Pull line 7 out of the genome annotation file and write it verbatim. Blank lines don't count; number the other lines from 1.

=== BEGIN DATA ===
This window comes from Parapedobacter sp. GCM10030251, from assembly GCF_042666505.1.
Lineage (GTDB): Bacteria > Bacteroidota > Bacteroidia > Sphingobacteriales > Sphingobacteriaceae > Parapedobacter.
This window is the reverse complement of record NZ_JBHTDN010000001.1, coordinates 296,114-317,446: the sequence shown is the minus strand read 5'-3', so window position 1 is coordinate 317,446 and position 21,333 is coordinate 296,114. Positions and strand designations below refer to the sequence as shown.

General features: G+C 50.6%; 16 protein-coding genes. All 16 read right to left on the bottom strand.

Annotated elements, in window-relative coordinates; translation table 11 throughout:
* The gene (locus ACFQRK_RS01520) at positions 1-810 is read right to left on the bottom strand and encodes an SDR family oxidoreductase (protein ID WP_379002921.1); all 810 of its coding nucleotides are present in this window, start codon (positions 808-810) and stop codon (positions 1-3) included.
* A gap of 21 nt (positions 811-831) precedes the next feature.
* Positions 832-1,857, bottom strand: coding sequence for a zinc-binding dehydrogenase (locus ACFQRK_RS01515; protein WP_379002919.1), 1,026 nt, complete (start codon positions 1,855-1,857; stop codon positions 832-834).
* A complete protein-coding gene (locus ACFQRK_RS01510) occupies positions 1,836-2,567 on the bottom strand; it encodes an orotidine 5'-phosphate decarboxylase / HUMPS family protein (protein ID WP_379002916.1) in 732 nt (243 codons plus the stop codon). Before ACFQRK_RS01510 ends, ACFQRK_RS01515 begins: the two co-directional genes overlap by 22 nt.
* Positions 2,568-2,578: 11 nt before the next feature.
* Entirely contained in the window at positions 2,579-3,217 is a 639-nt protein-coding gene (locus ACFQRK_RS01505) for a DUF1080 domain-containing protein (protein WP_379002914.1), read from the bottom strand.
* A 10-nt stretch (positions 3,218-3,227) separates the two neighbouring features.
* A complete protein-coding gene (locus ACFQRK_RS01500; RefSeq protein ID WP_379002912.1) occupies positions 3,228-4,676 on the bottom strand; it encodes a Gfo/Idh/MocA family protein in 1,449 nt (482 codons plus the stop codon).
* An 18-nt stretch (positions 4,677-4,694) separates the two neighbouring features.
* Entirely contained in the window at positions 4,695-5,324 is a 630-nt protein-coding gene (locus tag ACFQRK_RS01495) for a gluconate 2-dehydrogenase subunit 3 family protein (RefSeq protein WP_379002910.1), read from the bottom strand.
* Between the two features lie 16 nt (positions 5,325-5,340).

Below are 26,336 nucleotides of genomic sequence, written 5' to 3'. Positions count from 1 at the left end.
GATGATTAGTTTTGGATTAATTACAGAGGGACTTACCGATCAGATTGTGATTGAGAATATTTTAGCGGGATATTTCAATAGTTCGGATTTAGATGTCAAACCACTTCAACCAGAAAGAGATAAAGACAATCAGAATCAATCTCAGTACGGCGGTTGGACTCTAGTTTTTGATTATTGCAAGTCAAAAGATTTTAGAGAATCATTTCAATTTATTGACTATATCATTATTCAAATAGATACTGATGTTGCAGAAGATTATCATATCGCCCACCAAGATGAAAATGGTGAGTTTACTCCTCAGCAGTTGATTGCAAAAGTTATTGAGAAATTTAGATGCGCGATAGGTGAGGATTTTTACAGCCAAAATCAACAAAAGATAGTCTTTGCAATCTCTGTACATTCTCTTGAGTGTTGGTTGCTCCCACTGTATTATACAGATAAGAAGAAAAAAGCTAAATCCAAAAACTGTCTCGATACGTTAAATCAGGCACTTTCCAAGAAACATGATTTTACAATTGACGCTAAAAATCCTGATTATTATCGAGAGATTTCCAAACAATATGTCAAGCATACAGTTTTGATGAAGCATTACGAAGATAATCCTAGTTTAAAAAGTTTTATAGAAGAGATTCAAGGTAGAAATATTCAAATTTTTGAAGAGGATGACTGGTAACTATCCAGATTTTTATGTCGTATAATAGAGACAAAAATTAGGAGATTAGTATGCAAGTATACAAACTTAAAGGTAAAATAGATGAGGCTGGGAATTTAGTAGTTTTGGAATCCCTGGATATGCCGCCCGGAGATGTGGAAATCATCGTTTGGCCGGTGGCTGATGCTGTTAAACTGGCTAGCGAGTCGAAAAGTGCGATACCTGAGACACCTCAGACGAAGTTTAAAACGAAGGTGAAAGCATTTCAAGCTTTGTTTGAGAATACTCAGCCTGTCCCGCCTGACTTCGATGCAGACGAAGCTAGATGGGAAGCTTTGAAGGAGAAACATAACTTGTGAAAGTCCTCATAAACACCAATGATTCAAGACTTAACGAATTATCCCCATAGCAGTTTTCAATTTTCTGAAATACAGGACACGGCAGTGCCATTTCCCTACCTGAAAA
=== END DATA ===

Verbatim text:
* A gap of 21 nt (positions 811-831) precedes the next feature.